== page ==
Last year the American Foundation for Suicide Prevention set a bold goal to reduce the annual suicide rate in the United States 20 percent by 2025. That's potentially tens of thousands of lives we can save over the next ten years. A new poll we released for National Suicide Prevention Week shows we're off to a good start.
On July 7, 1981 like a typical teenager, I was sun bathing at the local public pool, Highland Park in Endwell, New York when I heard my younger sister, Chris screaming, "Uncle Tony is dead!" I was fourteen at the time. I was startled and confused and tried to reassure her everything would be okay. I thought, "How can that be he is only thirty-three?"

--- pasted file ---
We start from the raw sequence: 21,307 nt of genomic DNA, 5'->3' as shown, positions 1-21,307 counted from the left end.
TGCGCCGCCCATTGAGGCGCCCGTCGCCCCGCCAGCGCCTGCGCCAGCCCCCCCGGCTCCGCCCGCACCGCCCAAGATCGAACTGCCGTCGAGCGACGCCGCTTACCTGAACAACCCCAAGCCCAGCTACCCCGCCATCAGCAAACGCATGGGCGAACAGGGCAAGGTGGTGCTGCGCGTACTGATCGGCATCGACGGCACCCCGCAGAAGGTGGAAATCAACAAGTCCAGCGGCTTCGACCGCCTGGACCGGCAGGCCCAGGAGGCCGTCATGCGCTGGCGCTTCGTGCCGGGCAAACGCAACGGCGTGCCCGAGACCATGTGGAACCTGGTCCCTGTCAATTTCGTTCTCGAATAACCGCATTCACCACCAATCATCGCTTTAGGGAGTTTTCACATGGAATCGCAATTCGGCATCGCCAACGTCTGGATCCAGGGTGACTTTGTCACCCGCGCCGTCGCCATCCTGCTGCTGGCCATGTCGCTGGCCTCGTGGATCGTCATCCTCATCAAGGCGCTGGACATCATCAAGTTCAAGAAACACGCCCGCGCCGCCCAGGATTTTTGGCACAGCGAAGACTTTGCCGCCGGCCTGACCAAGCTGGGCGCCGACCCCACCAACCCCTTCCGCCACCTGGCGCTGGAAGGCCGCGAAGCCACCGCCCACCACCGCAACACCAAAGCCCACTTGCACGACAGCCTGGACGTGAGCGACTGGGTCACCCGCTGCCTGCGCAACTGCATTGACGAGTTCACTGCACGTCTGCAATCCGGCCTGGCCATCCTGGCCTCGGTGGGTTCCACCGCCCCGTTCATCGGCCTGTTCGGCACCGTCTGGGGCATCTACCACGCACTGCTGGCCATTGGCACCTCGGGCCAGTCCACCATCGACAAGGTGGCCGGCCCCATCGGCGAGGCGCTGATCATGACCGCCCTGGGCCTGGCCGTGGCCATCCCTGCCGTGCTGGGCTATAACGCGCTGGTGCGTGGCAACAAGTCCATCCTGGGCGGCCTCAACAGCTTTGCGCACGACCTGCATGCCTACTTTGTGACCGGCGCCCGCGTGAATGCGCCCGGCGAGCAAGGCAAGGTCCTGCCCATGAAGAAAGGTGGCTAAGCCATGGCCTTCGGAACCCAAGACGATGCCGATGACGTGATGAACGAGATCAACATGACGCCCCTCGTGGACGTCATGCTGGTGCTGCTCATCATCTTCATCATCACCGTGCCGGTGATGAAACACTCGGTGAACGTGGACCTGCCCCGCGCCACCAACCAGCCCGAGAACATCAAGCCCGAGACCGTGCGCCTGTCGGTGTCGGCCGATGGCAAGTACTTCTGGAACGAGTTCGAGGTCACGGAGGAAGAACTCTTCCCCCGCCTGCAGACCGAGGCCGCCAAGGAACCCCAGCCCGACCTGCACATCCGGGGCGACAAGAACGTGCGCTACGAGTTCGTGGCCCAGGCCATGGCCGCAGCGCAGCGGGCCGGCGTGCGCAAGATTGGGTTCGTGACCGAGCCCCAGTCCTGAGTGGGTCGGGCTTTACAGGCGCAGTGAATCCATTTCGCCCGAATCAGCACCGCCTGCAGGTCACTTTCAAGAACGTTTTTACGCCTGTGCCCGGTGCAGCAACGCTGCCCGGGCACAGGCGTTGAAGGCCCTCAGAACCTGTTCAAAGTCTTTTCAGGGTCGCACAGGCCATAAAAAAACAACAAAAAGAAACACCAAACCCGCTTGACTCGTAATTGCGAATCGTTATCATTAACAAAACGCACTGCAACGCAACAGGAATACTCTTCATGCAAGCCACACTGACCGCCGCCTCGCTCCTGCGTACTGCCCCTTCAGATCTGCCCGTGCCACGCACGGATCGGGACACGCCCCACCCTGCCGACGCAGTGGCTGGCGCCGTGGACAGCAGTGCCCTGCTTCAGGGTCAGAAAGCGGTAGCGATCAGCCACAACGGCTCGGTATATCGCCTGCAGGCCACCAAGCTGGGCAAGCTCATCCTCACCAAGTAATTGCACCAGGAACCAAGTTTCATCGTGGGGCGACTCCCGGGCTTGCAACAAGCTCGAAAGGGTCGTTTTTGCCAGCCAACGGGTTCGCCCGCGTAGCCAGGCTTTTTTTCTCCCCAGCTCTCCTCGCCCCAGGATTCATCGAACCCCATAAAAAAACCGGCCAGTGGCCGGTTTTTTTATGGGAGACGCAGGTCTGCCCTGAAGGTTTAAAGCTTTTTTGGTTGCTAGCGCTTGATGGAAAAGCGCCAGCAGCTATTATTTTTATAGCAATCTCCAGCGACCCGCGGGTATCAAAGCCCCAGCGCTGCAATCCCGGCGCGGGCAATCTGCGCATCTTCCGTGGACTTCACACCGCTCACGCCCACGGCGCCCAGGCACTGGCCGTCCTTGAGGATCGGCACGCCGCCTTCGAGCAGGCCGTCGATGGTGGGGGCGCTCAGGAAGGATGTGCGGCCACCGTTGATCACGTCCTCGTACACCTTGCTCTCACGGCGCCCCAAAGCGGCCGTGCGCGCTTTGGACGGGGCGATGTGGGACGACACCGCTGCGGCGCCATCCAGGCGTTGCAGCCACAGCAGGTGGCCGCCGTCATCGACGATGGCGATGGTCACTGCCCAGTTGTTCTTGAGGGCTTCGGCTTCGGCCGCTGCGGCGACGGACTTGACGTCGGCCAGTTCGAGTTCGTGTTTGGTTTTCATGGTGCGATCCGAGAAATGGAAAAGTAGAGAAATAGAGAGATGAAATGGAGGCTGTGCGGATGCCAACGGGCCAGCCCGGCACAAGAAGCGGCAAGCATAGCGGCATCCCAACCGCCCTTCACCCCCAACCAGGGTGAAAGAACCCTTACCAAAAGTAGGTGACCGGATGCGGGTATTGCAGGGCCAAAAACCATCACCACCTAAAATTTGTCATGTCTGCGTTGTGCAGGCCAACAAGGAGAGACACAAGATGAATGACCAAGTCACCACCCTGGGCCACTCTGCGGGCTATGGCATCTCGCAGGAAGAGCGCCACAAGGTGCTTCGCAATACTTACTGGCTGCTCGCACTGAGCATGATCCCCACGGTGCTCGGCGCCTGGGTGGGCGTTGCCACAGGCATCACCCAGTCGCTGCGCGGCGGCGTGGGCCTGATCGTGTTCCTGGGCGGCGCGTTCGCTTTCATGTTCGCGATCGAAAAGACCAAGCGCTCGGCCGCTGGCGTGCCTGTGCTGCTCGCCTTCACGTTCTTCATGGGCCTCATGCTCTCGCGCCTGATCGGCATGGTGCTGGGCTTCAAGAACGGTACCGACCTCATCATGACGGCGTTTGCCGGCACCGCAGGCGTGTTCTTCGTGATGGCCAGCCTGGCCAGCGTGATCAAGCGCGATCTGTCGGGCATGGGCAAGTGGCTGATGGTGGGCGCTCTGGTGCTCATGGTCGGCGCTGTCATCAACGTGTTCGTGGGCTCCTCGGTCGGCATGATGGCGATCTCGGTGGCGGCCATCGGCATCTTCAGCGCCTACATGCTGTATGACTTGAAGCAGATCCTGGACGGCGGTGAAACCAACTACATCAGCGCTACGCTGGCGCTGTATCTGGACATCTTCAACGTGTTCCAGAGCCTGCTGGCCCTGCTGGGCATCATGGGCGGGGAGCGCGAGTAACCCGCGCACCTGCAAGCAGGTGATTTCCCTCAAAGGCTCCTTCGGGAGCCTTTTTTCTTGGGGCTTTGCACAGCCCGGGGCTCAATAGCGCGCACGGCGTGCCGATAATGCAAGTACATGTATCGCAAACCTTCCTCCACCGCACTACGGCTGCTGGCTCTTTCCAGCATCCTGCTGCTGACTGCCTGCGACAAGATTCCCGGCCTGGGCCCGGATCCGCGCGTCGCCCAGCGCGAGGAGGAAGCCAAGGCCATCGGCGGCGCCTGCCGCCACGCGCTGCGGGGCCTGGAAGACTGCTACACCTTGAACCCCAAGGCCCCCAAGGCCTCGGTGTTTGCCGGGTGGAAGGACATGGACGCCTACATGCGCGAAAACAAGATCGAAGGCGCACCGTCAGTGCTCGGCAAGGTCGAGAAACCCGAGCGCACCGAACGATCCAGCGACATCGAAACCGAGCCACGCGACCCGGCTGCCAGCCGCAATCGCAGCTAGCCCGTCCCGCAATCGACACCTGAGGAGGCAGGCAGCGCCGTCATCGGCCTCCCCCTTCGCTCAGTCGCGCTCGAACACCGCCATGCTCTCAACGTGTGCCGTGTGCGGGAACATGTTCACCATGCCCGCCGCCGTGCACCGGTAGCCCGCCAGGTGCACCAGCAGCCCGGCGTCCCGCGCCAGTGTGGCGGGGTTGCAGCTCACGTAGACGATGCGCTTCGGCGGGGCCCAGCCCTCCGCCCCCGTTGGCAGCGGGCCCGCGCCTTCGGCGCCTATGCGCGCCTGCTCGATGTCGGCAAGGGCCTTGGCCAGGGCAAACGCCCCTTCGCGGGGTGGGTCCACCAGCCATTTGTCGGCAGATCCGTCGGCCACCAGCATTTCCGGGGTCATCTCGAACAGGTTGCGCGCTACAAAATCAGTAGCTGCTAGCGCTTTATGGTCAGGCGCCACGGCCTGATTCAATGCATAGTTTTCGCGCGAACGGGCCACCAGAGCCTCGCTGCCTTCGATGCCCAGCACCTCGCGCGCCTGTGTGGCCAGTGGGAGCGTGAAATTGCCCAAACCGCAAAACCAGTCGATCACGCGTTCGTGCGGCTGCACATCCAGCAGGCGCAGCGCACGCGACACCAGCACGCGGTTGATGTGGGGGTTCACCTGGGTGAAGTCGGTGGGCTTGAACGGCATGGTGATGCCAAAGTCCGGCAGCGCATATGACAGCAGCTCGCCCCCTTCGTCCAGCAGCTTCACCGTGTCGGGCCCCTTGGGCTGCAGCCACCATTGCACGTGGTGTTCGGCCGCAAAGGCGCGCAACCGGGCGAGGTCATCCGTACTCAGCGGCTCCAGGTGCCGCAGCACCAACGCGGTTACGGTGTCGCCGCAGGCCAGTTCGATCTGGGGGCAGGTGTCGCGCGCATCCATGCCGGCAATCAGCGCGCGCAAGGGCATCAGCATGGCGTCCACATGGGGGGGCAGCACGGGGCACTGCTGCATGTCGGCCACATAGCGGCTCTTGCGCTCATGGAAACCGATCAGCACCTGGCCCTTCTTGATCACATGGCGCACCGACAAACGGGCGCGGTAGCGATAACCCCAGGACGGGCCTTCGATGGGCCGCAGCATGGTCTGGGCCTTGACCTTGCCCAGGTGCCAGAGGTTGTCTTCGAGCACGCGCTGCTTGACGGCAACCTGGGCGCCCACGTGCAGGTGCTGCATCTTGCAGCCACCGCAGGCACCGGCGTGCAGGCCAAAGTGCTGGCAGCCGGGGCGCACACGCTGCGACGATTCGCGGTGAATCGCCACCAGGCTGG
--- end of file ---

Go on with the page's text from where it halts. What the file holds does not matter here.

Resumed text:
Carol Stiers-Zito was the center of the universe; at least she was to me. My wife's sudden and unexpected death left a devastating void in my life and the life of our daughter. The last seven years have been an obstacle course of grief, second guessing and self-doubt intertwined with a constant search to extract something positive or affirming from the tragedy